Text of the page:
Story and photos by Dwight Casimere
1. French winemaker Anne Parent of Burgundy
2.& 3. The wines of Burgundy
4. CBS-TV staffers at the tasting
5. Anne Parent
Chicago-Who would think that a conference room on the 37th floor of the AON Center on Chicago’s downtown lakefront could suddenly be transformed into the lush hillsides and limestone soil fields of the Burgundy wine region of France? That’s exactly what happened on a sun-drenched early winter afternoon when Anne Parent, vice president of the BIVB, Burgundy wine trade organization and winemaker and owner of Domaine Parent of Pommard, France paid a visit to Chicago to discuss her newest wine releases and the fabulous wines of Burgundy.
“First of all, Burgundy is the truly authentic home for Pinot Noir and Chardonnay. In Burgundy, we like to talk about the identity of the wine and the speciality of the terroir. It is that unique combination of natural and human elements that accounts for the true character of the wine.
Parent describes herself as “the first generation of female wine makers,” in her native France, “which is the second French Revolution.” She brought with her a handful of wines from her region that she says represent the “new millennium” of Burgundy wines.
She is an ebullient spokesperson for the wines of Burgundy. The wines she presented at the Chicago tasting provided a celestial sampling of the region. All of the prices listed are approximate.
1. Domaine Thibert Macon-Fuisse, Bois de la Croix 2008 ($20)
Christophe Thibert uses natural remedies in the vineyard to work the soil to control grape yields in order to produce grapes with intense fruit and character. This wine has a lovely nose of honey, pear and apple and a great mouth feel and long finish. White Burgundy of this caliber normally costs twice as much.
2. Domaine Nathalie & Gilles Fevre Chablis 2008 ($20)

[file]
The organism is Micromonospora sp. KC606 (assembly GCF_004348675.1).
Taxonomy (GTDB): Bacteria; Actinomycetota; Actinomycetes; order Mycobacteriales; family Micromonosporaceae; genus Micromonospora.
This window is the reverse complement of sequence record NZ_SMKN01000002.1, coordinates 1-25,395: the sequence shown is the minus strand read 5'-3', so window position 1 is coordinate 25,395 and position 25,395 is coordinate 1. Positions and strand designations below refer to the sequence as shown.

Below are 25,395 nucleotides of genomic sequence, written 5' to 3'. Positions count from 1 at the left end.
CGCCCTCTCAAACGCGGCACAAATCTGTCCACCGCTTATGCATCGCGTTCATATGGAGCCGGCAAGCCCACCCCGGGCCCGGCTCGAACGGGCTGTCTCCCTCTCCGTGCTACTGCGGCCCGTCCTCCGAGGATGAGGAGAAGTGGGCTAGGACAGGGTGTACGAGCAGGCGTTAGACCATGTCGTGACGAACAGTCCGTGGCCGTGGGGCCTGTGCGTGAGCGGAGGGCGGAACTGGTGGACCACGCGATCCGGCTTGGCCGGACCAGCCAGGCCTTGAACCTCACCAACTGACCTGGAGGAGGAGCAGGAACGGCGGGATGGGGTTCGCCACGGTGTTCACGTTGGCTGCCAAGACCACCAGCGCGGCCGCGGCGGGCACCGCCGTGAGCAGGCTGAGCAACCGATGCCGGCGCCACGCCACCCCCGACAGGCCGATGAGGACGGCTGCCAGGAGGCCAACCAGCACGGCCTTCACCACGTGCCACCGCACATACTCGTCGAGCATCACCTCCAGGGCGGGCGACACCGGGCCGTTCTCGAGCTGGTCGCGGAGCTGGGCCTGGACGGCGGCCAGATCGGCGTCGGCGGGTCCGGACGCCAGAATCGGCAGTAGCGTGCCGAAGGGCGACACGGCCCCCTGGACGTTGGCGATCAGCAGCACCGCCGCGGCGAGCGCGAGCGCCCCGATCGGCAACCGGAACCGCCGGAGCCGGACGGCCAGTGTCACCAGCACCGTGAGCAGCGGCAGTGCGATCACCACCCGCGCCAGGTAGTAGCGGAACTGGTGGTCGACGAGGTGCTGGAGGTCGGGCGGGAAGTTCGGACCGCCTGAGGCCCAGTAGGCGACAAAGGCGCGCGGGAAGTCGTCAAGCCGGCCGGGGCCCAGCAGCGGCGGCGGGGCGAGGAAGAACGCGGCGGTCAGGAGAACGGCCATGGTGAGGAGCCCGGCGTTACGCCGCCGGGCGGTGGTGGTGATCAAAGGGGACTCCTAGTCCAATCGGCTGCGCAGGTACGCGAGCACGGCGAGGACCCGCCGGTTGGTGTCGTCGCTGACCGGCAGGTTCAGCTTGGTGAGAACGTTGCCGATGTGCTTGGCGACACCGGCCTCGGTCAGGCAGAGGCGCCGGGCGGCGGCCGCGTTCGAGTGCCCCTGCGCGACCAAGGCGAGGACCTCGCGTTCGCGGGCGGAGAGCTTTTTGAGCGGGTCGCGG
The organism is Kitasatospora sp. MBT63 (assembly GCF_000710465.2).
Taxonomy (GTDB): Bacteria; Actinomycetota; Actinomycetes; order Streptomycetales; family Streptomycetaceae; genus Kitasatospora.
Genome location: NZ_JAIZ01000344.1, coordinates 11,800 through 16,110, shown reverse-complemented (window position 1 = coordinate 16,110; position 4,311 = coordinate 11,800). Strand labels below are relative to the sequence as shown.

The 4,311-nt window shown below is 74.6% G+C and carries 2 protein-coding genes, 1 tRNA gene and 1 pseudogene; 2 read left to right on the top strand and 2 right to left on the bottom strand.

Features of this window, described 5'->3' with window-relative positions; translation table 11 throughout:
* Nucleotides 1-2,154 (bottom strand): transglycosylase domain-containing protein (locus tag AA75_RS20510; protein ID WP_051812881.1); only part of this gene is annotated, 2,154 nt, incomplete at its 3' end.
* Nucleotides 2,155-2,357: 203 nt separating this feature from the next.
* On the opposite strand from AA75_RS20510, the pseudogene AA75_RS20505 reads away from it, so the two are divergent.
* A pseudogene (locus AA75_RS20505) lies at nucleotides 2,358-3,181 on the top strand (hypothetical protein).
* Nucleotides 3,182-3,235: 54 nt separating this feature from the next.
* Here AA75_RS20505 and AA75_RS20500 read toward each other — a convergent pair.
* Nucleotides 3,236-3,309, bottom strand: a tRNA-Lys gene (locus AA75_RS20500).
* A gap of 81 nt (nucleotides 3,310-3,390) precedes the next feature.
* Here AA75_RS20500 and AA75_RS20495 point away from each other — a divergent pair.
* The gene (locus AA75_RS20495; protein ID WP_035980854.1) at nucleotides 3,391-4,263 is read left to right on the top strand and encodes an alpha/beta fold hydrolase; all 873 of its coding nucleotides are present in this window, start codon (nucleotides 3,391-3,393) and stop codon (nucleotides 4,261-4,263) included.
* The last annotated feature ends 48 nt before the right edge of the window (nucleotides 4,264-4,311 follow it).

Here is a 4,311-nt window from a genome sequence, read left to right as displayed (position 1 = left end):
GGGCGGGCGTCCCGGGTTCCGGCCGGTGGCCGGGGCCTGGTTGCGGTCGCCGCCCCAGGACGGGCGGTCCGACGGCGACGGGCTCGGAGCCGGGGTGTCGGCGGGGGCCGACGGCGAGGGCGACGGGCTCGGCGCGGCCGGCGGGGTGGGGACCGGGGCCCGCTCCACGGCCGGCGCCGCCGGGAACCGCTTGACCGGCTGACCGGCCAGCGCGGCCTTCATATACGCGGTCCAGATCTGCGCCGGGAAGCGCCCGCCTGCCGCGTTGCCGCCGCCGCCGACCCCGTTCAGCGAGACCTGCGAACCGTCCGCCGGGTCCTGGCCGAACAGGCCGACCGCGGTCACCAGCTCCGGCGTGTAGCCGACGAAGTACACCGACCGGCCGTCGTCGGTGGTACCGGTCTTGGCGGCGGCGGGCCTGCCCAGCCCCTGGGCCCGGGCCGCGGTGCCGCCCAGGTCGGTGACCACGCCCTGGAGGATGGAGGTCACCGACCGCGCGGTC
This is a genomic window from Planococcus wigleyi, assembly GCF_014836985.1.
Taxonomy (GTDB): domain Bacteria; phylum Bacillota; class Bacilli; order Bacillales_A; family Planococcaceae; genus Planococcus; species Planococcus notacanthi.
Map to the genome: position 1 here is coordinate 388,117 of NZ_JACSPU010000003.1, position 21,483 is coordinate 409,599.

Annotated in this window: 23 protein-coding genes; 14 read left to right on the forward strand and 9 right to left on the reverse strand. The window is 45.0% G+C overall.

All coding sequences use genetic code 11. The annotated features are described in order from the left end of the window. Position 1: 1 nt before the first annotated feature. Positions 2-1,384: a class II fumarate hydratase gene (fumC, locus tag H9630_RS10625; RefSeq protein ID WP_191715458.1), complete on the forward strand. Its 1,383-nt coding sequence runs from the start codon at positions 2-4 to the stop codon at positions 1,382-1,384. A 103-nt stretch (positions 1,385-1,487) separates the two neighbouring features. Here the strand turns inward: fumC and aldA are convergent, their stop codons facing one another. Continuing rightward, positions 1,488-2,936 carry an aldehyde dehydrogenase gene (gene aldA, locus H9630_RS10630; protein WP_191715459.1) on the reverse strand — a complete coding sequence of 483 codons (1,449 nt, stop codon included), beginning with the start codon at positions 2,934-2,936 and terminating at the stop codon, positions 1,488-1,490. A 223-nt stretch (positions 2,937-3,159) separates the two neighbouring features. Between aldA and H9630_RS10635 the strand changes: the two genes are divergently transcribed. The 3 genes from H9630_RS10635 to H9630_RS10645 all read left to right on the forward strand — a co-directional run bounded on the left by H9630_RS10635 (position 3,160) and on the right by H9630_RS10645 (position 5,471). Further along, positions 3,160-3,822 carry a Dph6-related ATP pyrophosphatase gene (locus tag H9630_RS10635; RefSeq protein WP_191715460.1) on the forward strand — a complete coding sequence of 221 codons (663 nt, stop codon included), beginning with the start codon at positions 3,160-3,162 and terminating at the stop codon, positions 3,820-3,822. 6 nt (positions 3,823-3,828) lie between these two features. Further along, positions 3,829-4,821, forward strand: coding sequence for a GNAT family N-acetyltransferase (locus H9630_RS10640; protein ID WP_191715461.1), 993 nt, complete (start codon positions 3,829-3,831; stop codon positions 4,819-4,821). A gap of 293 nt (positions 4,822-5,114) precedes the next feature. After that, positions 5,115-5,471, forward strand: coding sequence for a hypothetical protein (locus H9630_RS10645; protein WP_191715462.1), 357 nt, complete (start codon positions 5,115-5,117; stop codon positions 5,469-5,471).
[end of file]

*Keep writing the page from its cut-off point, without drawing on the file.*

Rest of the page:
Grapes are hand picked and lightly crushed which produces a wine that gushes with the taste of crisp, green apples and hints of blossoming flowers tempered with a hint of steel and minerality and a nice acidity. This is an excellent wine to accompany shellfish, or a savory Bouillabaisse.
3. Domaine Gabriel Jouard & Fils Chassagne Montrachet 1er Cru, Les Chaumees, 2007 ($30)
This Chardonnay is amazingly intense with a great deal of finesse. It is brimming with apricot and citrus flavors. I’d love to pair this wine with a variety of salads. Soft, ripened cheeses are also a great accompaniment.
1. Domaine Manuel Olivier Bourgogne Hautes Cotes De Nuits, 2007 ($20)
This wine is made from “old vines” which gives it an amazing harmony and finesse. It has a bit of tobacco and leather on the nose and underlying notes of dried apricots and a subtle back note of sandalwood. Lamb or a loin of Venison or a delicious, aged Strip Steak are the dishes of choice.
2. Domaine Michel Sarrazin & Fils Givry 2008 ($20)
This 100% Pinot Noir is aged entirely in new oak. Michael Sarrazin delivers an elegant wine with supple tannins and a dominant flavor of ripe, luscious red fruit against a backdrop of spice and vanilla. This is a wine fit for a King!
3. Domaine des Beaumont Morey Saint Denis 1er Cru, Les Milandes 2007 ($30)
This is a lively, very complex wine with great structure and tannin. Rich, dark fruit lingers on the palate. This is a flavorful, full-bodied wine that is great to drink alone or with a prime aged steak. I bought a bottle, fully intending to give it to a friend as a Christmas gift, but it never left my study and now, it’s gone!
An after-seminar treat was an effervescent French sparkler, Parigot Cremant de Bourgogne Brut Blanc de Blancs NV ($21.99). It marries two popular white grape varieties from Burgundy, Chardonnay and Aligote, a rustic, ancient variety that dates back to the earliest days of wine production in Burgundy. This sparkling wine has a freshness and vitality that is unique. It has a beautiful honey-wheat color. It is also flavored with hints of bright fruit. One can almost visualize a scene like the one painted by the French Impressionist Monet, in his famous painting, “The Wheat Field.”
I once won a piano recital playing a piece from Book One of Claude Debussy’s Preludes for Solo Piano, “The Girl With The Flaxen Hair,”(La fille aux cheveux de lin). Debussy was a French musical composer of the same Impressionist era. Drinking the Parigot Cremant made me think of the delightful, sun-drenched image the music creates. You should try it sometime. It is quite transformative.
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